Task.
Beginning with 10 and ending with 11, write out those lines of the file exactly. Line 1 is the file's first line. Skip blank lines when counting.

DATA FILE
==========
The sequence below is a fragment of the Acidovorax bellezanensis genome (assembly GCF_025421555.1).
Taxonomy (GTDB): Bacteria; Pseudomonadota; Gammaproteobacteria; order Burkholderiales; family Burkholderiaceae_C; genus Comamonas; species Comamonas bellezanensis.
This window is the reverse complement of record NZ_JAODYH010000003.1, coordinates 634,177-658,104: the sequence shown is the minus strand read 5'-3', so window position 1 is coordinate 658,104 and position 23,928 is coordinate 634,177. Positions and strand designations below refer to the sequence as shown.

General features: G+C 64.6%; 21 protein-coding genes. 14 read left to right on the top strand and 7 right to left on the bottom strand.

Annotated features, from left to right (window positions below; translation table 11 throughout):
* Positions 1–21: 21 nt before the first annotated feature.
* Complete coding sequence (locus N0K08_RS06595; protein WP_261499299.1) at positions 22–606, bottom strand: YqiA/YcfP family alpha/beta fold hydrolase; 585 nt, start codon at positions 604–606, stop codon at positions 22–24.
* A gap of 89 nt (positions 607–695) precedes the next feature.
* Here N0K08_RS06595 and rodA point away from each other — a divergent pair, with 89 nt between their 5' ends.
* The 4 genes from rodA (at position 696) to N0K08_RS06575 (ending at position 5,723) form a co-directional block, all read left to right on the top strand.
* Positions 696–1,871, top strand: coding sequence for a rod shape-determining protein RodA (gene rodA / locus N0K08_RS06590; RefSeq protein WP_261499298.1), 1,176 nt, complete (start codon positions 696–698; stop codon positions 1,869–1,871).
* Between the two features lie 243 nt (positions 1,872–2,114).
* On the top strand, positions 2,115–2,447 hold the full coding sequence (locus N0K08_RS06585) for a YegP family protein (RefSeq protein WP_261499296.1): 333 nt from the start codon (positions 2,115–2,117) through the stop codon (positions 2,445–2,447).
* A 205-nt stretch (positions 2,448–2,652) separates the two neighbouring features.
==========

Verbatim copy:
* The 4 genes from rodA (at position 696) to N0K08_RS06575 (ending at position 5,723) form a co-directional block, all read left to right on the top strand.
* Positions 696–1,871, top strand: coding sequence for a rod shape-determining protein RodA (gene rodA / locus N0K08_RS06590; RefSeq protein WP_261499298.1), 1,176 nt, complete (start codon positions 696–698; stop codon positions 1,869–1,871).